Letting go of Victimhood – Part 7

For the next several days I will be working on a new book project. During that time I will be posting some excerpts from the previous books. We begin with a chapter from “Bring’em Back Alive – A Healing Plan for Those Wounded by the Church”. This chapter is called “Your Bleating Heart Will Tell On You” and it deals with the uncomfortable truth that sometimes we choose to remain in victimhood.



Many people go to church with the hope of finding a place to finally belong and fit in. They were the kids who dined alone in middle-school. They were the people who hated phys-ed because they were the agonizing last pick for a team or they felt embarrassed to undress around the “jocks”. They might have been the one who sat home depressed on prom night or were rejected for membership by a fraternity or sorority on campus. Then you hear about this thing called Christianity and how everyone is part of a body of believers that love and share together. It sounds too good to be true (and sometimes it is). The reality is that the church is the same collection of personalities that you struggled with in high school, college and beyond. Sorry.

Nonetheless, we feel a profound sense of betrayal when a person in the church lets us down. It really does cause a hurt disproportionate to the size of the wound when it is inflicted by someone we know and trust. The Psalmist described the feelings in this passage.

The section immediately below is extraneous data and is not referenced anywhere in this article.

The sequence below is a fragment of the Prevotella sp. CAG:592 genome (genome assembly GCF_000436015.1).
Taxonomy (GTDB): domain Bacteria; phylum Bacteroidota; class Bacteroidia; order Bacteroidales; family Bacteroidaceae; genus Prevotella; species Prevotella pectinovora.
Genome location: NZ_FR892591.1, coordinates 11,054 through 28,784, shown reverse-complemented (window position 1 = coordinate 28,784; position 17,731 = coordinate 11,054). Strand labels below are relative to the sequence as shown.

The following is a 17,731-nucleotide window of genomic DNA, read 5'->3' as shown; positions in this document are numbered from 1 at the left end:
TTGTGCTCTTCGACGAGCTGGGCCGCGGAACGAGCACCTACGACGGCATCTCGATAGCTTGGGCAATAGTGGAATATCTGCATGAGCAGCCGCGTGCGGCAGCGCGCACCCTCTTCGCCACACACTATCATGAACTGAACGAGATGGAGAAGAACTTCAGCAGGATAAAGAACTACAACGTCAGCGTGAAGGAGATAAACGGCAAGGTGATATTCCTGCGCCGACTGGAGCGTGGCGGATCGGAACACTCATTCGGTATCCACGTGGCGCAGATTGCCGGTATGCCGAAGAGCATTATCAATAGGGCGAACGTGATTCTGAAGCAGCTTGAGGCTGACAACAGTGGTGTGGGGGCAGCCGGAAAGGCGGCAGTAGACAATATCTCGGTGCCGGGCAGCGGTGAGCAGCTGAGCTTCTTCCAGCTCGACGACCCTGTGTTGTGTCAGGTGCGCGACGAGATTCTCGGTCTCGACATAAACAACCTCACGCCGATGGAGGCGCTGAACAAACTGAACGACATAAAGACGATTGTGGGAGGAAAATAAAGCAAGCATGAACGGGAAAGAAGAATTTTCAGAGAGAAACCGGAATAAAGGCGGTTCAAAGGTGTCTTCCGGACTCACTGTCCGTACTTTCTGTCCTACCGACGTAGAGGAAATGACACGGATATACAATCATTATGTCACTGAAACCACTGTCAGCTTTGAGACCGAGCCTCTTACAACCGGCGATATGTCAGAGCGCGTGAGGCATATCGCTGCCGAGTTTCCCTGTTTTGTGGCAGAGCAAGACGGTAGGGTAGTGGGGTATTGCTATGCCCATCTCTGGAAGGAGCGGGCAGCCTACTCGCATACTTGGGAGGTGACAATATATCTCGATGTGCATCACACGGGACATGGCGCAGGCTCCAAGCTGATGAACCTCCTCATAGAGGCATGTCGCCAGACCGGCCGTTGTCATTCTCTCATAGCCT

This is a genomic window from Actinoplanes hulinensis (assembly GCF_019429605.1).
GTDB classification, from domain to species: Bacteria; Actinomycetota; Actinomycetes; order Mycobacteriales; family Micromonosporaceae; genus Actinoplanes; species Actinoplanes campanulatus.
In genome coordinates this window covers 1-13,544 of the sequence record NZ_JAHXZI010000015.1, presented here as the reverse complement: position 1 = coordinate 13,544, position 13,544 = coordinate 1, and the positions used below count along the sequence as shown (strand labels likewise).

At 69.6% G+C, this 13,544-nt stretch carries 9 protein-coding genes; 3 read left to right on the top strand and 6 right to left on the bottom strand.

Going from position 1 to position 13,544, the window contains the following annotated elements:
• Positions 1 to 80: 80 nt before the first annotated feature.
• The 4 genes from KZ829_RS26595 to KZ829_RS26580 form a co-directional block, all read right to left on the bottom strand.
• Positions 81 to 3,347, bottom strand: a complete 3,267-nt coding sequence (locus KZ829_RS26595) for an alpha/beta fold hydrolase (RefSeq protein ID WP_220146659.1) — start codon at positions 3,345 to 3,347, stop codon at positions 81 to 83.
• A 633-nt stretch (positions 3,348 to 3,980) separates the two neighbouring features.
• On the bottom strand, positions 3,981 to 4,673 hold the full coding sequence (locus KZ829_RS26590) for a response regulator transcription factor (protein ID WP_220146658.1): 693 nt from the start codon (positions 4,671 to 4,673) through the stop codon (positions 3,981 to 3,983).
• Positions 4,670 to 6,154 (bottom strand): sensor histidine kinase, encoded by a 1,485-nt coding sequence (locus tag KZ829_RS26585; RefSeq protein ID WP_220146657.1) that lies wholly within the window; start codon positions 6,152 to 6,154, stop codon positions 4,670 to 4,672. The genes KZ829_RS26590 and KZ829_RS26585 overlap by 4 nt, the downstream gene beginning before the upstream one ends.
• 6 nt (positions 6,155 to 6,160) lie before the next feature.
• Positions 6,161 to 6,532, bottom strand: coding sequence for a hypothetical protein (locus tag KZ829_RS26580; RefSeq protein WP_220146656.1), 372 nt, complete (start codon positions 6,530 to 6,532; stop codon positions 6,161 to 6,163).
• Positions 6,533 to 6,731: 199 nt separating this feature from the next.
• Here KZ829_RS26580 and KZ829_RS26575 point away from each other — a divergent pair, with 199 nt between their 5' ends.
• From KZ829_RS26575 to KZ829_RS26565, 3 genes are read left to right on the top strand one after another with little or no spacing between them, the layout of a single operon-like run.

This isn’t the neighborhood bully
mocking me-I could take that.
This isn’t a foreign devil spitting
invective-I could tune that out.
It’s you! We grew up together!
You! My best friend!
Those long hours of leisure as we walked
arm in arm, God a third party to our conversation.

Can’t you feel the pain of the writer? Haven’t you been there at one time or another? It’s you! It’s not Bob the Backstabber or Gertie the Gossip. I would have been ready for that. It’s you! My best friend…or so I thought. It does hurt disproportionably to the apparent size of the wound.

We endure hurts and wounds that wouldn’t happen if we were all living according to the example and teachings of Jesus. But allow me to let you in on another little factoid. We don’t always do that. And perhaps a more vexing problem is that some Christians are wholly convinced that they are following the teachings of Jesus yet they wound others through their actions. I would encourage you to examine their actions through the lens of God’s Word. Perhaps part of your healing process will require finding a flock that properly balances doctrine and grace. You already know from comments in this book how seriously I take any decision to leave a church. As a general rule I follow the belief that I need to be directed to another flock instead of church shopping whenever I am offended. But I will allow that a church environment that will not encourage your restoration and healing might require a change of flocks. A church that is abusive is not a place that any sheep should be…let alone a wounded lamb. Any shepherd that does not preach the gospel of Jesus Christ will require you to seek a new flock. I would encourage you to review the checklist that I included in Chapter 2 of Bad Christians to help evaluate the merit of trying a new pasture. The grass isn’t always greener but it may be more nourishing in some cases. But I must leave this topic with a word of caution. Please pray, be still and listen and leave with grace and dignity if you must. Burn no bridges and wound no sheep (or shepherds) as you exit.

…to be continued